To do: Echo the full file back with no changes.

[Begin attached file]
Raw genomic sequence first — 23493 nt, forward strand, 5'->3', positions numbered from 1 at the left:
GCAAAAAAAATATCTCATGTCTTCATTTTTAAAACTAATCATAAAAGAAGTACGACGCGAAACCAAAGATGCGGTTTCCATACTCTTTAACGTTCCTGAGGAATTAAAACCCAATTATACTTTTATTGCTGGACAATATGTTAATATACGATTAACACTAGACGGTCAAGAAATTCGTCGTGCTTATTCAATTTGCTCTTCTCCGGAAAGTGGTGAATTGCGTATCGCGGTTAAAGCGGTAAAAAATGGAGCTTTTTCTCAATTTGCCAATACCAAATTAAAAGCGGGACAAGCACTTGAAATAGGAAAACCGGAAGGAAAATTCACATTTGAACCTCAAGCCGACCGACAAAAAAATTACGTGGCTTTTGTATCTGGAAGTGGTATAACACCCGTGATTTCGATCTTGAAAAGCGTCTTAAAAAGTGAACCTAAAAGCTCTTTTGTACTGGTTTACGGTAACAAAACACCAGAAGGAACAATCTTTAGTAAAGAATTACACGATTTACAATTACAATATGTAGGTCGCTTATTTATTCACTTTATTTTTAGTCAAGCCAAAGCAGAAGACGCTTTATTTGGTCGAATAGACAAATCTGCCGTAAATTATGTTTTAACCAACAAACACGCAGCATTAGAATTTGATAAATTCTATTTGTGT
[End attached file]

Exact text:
Raw genomic sequence first — 23493 nt, forward strand, 5'->3', positions numbered from 1 at the left:
GCAAAAAAAATATCTCATGTCTTCATTTTTAAAACTAATCATAAAAGAAGTACGACGCGAAACCAAAGATGCGGTTTCCATACTCTTTAACGTTCCTGAGGAATTAAAACCCAATTATACTTTTATTGCTGGACAATATGTTAATATACGATTAACACTAGACGGTCAAGAAATTCGTCGTGCTTATTCAATTTGCTCTTCTCCGGAAAGTGGTGAATTGCGTATCGCGGTTAAAGCGGTAAAAAATGGAGCTTTTTCTCAATTTGCCAATACCAAATTAAAAGCGGGACAAGCACTTGAAATAGGAAAACCGGAAGGAAAATTCACATTTGAACCTCAAGCCGACCGACAAAAAAATTACGTGGCTTTTGTATCTGGAAGTGGTATAACACCCGTGATTTCGATCTTGAAAAGCGTCTTAAAAAGTGAACCTAAAAGCTCTTTTGTACTGGTTTACGGTAACAAAACACCAGAAGGAACAATCTTTAGTAAAGAATTACACGATTTACAATTACAATATGTAGGTCGCTTATTTATTCACTTTATTTTTAGTCAAGCCAAAGCAGAAGACGCTTTATTTGGTCGAATAGACAAATCTGCCGTAAATTATGTTTTAACCAACAAACACGCAGCATTAGAATTTGATAAATTCTATTTGTGT